Thursday, August 13, 2020


Mayor Kirk Caldwell’s cruel sweeps of homeless tents need to stop–now, a call from advocates and organizations in Hawaii

Mayor Kirk Caldwell is term-limited. Since he has persisted in his cruel, middle-of-the-night sweeps of the houseless community, I for one will be glad to see him go. But these sweeps need to stop. right. now.

The ACLU of Hawaii released the following statement today.


Honolulu, Hawaii: Over 70 officials, organizations, and individuals — representing a broad range of interests and constituencies — released a statement today calling for a halt to “sweeps” of the houseless community during this ongoing pandemic. Many members of this community are families, but the City and County of Honolulu and the Honolulu Police Department have promised to continue citations and arrests for anyone in parks and beaches, even if they have nowhere else to go.

The statement and list of signatories is as follows:

We call on the leadership of the City and County of Honolulu — and the Honolulu Police Department (HPD) in particular — to stop sweeping our houseless neighbors in the middle of this unprecedented global pandemic. It is cruel, legally questionable (at best), and a threat to public health and safety. Public health experts locally and nationally say this is bad health policy, and the Centers for Disease Control (CDC) itself has weighed in with the following guidance: “Considerations for encampments — If individual housing options are not available, allow people who are living unsheltered or in encampments to remain where they are. Clearing encampments can cause people to disperse throughout the community and break connections with service providers. This increases the potential for infectious disease spread.”

That is crystal clear. And yet — flying in the face of CDC guidance — last week HPD Chief Susan Ballard said people who are unsheltered will be cited and arrested if they are in the parks or on the beaches. Making this more confusing is the fact that since the pandemic began, more than 10,000 citations have been issued statewide — thousands to people who are unsheltered — and prosecutors on Oahu and Maui have begun dismissing those citations en masse because they never should have been issued in the first place. This is because people who are houseless are exempt under the emergency orders because they have no place else to go. Issuing new citations after dismissing old citations is nothing more than harassment.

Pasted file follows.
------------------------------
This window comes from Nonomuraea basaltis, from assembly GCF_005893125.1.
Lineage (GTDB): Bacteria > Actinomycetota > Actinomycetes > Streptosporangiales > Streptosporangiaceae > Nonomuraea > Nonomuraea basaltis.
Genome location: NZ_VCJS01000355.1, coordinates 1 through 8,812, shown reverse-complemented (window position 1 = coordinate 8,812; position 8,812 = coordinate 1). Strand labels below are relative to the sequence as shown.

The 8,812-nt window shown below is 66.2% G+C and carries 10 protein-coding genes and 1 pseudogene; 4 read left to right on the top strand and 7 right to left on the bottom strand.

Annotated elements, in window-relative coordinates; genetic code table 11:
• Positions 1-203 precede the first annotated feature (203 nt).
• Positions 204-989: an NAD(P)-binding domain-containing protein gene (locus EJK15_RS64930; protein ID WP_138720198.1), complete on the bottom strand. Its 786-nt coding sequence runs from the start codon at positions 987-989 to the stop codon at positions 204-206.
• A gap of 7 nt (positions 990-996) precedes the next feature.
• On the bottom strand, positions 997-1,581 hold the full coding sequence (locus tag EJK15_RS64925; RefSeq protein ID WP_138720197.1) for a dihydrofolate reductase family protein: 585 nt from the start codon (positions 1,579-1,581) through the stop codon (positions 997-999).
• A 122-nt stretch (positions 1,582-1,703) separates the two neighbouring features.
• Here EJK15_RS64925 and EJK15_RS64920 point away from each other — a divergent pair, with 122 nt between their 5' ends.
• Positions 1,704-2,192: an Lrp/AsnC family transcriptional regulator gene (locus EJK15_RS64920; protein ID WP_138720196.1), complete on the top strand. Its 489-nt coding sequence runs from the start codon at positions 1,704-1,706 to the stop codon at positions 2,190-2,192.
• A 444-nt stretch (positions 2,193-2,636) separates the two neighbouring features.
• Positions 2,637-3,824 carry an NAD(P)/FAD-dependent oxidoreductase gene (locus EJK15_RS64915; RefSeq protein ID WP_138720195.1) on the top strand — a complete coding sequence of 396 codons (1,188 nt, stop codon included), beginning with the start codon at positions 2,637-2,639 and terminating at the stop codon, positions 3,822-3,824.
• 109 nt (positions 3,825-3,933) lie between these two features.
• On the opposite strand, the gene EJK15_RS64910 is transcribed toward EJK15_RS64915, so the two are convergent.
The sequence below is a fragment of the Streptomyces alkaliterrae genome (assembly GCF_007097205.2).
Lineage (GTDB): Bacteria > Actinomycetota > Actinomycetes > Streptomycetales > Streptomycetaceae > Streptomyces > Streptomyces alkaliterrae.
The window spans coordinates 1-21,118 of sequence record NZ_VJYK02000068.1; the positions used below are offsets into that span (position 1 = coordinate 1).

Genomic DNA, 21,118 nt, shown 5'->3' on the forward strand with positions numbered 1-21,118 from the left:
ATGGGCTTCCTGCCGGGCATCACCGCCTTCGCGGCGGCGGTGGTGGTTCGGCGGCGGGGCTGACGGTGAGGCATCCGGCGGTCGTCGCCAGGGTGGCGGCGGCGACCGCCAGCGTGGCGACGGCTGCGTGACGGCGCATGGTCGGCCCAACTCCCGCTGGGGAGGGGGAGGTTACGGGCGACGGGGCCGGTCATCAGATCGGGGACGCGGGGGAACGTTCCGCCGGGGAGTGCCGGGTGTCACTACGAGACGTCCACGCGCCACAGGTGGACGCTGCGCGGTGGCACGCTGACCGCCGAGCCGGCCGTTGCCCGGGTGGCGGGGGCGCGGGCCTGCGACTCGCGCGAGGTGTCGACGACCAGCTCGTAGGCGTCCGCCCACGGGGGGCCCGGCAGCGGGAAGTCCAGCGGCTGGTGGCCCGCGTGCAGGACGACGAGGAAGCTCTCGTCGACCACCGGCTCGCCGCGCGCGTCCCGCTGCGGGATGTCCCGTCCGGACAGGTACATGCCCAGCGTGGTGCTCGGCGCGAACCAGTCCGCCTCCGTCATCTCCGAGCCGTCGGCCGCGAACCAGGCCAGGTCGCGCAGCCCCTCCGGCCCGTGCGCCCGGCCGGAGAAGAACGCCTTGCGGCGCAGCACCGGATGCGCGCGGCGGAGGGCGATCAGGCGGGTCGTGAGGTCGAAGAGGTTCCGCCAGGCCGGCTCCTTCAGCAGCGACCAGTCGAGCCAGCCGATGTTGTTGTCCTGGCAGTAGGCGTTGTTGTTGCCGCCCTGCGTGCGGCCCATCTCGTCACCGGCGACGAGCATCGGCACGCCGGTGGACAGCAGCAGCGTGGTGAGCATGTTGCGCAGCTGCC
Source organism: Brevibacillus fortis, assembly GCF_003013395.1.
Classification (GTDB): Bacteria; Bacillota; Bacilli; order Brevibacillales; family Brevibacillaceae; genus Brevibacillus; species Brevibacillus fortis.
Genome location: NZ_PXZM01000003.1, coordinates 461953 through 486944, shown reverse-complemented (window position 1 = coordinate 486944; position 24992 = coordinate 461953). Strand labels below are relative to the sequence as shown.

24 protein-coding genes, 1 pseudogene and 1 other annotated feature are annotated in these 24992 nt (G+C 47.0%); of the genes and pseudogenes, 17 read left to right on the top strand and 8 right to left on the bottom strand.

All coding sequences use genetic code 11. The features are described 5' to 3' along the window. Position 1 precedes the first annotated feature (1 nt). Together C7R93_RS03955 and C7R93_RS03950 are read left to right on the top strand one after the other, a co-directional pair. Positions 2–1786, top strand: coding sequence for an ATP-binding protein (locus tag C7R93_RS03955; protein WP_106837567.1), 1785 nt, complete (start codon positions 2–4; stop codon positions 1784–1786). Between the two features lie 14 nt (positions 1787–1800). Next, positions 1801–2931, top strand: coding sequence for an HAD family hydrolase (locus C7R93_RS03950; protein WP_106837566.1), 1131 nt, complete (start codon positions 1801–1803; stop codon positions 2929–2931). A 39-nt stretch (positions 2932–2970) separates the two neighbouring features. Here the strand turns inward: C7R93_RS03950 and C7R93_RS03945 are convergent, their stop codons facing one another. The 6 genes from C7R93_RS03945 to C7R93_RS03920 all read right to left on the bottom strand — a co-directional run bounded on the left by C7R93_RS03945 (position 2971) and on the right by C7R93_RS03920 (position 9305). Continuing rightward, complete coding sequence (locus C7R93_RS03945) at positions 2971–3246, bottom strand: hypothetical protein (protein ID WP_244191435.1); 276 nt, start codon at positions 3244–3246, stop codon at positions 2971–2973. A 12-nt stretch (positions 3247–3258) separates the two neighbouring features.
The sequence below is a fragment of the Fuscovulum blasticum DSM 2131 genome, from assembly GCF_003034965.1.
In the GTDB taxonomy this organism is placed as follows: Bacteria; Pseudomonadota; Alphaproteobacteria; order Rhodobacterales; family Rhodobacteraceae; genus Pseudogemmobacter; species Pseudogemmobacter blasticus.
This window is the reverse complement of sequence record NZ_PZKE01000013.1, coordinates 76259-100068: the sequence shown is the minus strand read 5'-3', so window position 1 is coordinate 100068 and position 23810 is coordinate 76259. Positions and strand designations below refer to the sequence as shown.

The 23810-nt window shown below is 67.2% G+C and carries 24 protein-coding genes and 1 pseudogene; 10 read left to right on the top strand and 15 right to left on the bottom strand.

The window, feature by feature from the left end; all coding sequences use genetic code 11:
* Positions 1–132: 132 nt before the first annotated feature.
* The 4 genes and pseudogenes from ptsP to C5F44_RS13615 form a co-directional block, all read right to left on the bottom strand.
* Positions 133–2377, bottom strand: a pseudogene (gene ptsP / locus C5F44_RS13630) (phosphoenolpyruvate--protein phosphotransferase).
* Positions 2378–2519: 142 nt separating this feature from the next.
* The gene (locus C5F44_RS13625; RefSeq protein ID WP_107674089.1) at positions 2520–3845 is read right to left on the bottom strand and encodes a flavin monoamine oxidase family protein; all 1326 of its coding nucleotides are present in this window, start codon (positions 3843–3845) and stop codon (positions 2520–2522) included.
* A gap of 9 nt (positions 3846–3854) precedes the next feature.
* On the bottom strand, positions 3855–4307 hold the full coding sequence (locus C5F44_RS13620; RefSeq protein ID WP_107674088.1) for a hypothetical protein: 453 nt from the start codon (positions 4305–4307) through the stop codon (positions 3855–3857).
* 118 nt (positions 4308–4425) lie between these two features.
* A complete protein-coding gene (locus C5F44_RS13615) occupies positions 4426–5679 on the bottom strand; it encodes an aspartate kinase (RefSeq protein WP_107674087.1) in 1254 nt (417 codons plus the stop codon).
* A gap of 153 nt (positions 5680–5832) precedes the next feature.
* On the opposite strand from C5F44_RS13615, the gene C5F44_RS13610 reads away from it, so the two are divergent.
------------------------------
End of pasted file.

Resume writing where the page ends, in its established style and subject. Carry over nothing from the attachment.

We all want people who are unsheltered to get into housing, but our shelters now have less space than ever because of social distancing guidelines. Just this week there has been an outbreak of COVID-19 at the Iwilei homeless shelter. Forcing more people inside will make this worse. And if an unsheltered person is arrested for being in a park or on a beach on O‘ahu, they’ll be sent to the O‘ahu Community Correctional Center, which is now seeing its own growing outbreak of the virus. We never agree with these sweeps. They’re cruel, ineffective, and the 9th Circuit Court of appeals has said sweeps like these are unconstitutional, a decision the U.S. Supreme Court let stand. But aside from those legal, philosophical, and humanitarian differences with the City’s policy, continuing with sweeps now is endangering public safety, not protecting it. Please join us in a call to end this practice, at least until this pandemic is behind us.